Thursday, January 24, 2013

NYPO Season 2013-14

The press release links finally landed in my in-box last night. I don't understand why the NYPO sends out links to either their web site or to PDFs, rather than dropping their press releases into the email itself - and they haven't responded to inquiries about this - although, sure, the email that goes out is nicely decorative. Note: I and many other journalists care more about being able to read the content easily than we do about decorations.

Anyway, the press release is here; the season is a mixture of not-so-interesting standards (I already mentioned Bronfman playing the LvB concertos and the Tchaikovsky 1, right?) with some nice new music, though there's not so much of interesting 20th c. music. (Please let me know if the press release link doesn't work, as it looks a little odd in my browser.)

Christopher Rouse is the composer-in-residence, and the orchestra will be performing several of his works:
  • Symphony No. 4 (World Premier)
  • Requiem (NY Premier)
  • Oboe Concerto (NY Premier)
  • Rapture
Some other points of interest:
  • A series of works featuring retiring concertmaster Glenn Dicterow
  • Mark-Anthony Turnage, Frieze (US Premier, NYPO Co-Commission)
  • Osvaldo Golijov, Azul with Yo-Yo Ma, Last Round
  • Shostakovich 11 (Bychkov)
  • Penderecki, Concerto Grosso with three solo cellists (Dutoit; Brey, Weilerstein, Mueller-Schott)
  • Salonen, Violin Concerto (Salonen; Josefowicz - but you knew that, right?)
  • Britten, Serenade for Tenor, Horn, and Strings; Spring Symphony (Gilbert; Appleby, Royal, Cook; Philip Myers, horn)
  • Poulenc chamber music with Jeffrey Kahane, piano
  • Ades, Three Studies from Couperin (Zinman)
  • Handel, Messiah (Manze)
  • Lindberg, Piano concerto no. 2 (Gilbert; Bronfman)
  • Zemlinsky, The Mermaid (Boryeko)
  • Nielsen 1 and 5 plus Helios Overture (Gilbert)
  • Dudamel conducts Vivier's Orion and Bruckner 9
  • Heras-Casado conducts Britten, Bartok, Shostakovich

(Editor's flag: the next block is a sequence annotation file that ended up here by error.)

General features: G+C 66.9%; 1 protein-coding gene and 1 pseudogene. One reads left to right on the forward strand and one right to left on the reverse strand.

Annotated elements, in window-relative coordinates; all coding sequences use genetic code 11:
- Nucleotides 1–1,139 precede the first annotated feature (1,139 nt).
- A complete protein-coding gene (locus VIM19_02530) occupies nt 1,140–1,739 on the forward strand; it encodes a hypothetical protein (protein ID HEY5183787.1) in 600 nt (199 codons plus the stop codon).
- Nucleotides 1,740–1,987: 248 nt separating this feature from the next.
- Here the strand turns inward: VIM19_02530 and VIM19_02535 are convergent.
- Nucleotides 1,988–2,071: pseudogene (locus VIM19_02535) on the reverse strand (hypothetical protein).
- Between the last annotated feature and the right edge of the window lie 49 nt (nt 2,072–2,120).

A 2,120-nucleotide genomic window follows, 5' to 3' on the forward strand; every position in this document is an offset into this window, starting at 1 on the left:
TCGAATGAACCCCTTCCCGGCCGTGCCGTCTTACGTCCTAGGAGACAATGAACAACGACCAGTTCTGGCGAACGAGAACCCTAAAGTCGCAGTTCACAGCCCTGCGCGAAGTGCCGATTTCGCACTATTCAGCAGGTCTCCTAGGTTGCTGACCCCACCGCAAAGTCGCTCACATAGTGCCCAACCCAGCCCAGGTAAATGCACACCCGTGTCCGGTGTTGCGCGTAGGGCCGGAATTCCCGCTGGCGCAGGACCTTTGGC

• Andrew Davis conducts a new piece by Julian Anderson and the Franck Symphony Variations with the fleet-fingered Marc-Andre Hamelin
  • Bernard Haitink has two good programs; Webern, Berg violin concerto (Kavakos), Beethoven 3; Mahler 3 (Bernarda Fink!)
  • Vladimir Jurowski conducts Stravinsky, Szymanowski, and Prokofiev
  • Anthony Cheung, new work
  • Sam Shepherd, new work
No works by women have been announced (the Unsuk Chin piece I previously mentioned is in this season).  I did not see any women conducting during the season.

UPDATED to correct egregious errors, with thanks to reader Eric G.


John Marcher said...

Despite its gender imbalance, it's quite a season!

Lisa Hirsch said...

I believe I managed to accidentally delete a comment from Henry Holland saying "it's a boring season." :)

I have emailed him about a repost.

Eric G said...

Lisa -

There are few mistakes in your reporting here:

Asia/Winter is a tour, not a piece by Rouse.

Also, the Biennial details have not been announced, and the premieres you mention are 12/13 season (in the 2013 portion), and not in 13/14.


Lisa Hirsch said...

Thanks; duly fixed!

Comments don't appear immediately because the blog is on moderation. (I have disproved one comment only, because of name-calling directed to another commenter.)

Henry Holland said...

Lisa, apart from my "boring" comment, I noted that this is, hands down, the best format for seeing a symphony season at a glance:


It's all there, day-by-day, and since the Philharmonic usually omits a piece (usually the 20th century stuff, of course) on "Casual Fridays", it's nice to see what's left of the Friday concerts.

Henry Holland said...

OK, I take back the "boring" comment, that was based on just the highlights. Looking at the full schedule, I would say it's "unadventurous", lots of safe modernism amid the war horses.

For me, the highlight would be a chance to hear Britten's wonderful Spring Symphony with his gorgeous Serenade for T, H & S.

But then there's the usual programming gambit that utterly baffles me:

Alan Gilbert, conductor
Yefim Bronfman, piano
Christopher ROUSE Rapture
Magnus LINDBERG Piano Concerto No. 2
TCHAIKOVSKY Symphony No. 5

Rouse and especially Lindberg's music are not in the same galaxy as Tchaikovsky (not a slight on his music, which I love), why not program some thornier Bartok like the complete Miraculous Mandarin ballet score or something similar instead?

The cynic in me imagines the planning meeting going something like this:

"OK, we've got Rouse and Lindberg, what else to program for the second half that will actually get butts in the seats?"


Lisa Hirsch said...

I am sure the conversations are exactly like that, alas. Agree with you about the LAPO season calendar, and I wish every orchestra would provide that. I do note that the NYPO chronological program is a PDF in approximately that format.

I bet you will not need to travel to NY to hear the Serenade. :)

Anonymous said...

Just wanted to add that Alan Gilbert has commented on connections between Lindberg and Tchaikovsky.